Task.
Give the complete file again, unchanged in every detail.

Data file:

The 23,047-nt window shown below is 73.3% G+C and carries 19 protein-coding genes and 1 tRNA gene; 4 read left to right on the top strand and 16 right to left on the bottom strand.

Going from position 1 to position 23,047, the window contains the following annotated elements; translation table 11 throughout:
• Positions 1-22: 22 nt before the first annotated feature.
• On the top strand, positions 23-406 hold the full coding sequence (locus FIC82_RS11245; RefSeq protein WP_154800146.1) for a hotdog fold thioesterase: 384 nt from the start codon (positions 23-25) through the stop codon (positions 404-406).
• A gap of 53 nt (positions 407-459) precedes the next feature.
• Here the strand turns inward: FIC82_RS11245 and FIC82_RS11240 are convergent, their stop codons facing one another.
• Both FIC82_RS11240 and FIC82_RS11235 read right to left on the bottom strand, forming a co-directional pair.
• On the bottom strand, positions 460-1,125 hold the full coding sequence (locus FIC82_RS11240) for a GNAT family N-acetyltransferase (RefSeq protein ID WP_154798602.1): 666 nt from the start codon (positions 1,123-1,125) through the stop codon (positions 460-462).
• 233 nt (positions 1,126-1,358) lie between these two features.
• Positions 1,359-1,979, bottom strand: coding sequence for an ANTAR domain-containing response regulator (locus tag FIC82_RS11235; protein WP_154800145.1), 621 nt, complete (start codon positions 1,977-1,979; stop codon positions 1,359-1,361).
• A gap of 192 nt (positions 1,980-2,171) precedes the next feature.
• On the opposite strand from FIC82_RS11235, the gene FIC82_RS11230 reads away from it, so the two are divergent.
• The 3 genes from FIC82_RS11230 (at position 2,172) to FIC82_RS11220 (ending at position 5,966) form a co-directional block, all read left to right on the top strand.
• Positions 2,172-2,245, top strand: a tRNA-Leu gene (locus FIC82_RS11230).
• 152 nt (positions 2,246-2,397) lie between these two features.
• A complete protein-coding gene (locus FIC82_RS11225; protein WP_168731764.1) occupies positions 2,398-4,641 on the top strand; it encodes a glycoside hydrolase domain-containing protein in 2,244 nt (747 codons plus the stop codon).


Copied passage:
The 23,047-nt window shown below is 73.3% G+C and carries 19 protein-coding genes and 1 tRNA gene; 4 read left to right on the top strand and 16 right to left on the bottom strand.

Going from position 1 to position 23,047, the window contains the following annotated elements; translation table 11 throughout:
• Positions 1-22: 22 nt before the first annotated feature.
• On the top strand, positions 23-406 hold the full coding sequence (locus FIC82_RS11245; RefSeq protein WP_154800146.1) for a hotdog fold thioesterase: 384 nt from the start codon (positions 23-25) through the stop codon (positions 404-406).
• A gap of 53 nt (positions 407-459) precedes the next feature.
• Here the strand turns inward: FIC82_RS11245 and FIC82_RS11240 are convergent, their stop codons facing one another.
• Both FIC82_RS11240 and FIC82_RS11235 read right to left on the bottom strand, forming a co-directional pair.
• On the bottom strand, positions 460-1,125 hold the full coding sequence (locus FIC82_RS11240) for a GNAT family N-acetyltransferase (RefSeq protein ID WP_154798602.1): 666 nt from the start codon (positions 1,123-1,125) through the stop codon (positions 460-462).
• 233 nt (positions 1,126-1,358) lie between these two features.
• Positions 1,359-1,979, bottom strand: coding sequence for an ANTAR domain-containing response regulator (locus tag FIC82_RS11235; protein WP_154800145.1), 621 nt, complete (start codon positions 1,977-1,979; stop codon positions 1,359-1,361).
• A gap of 192 nt (positions 1,980-2,171) precedes the next feature.
• On the opposite strand from FIC82_RS11235, the gene FIC82_RS11230 reads away from it, so the two are divergent.
• The 3 genes from FIC82_RS11230 (at position 2,172) to FIC82_RS11220 (ending at position 5,966) form a co-directional block, all read left to right on the top strand.
• Positions 2,172-2,245, top strand: a tRNA-Leu gene (locus FIC82_RS11230).
• 152 nt (positions 2,246-2,397) lie between these two features.
• A complete protein-coding gene (locus FIC82_RS11225; protein WP_168731764.1) occupies positions 2,398-4,641 on the top strand; it encodes a glycoside hydrolase domain-containing protein in 2,244 nt (747 codons plus the stop codon).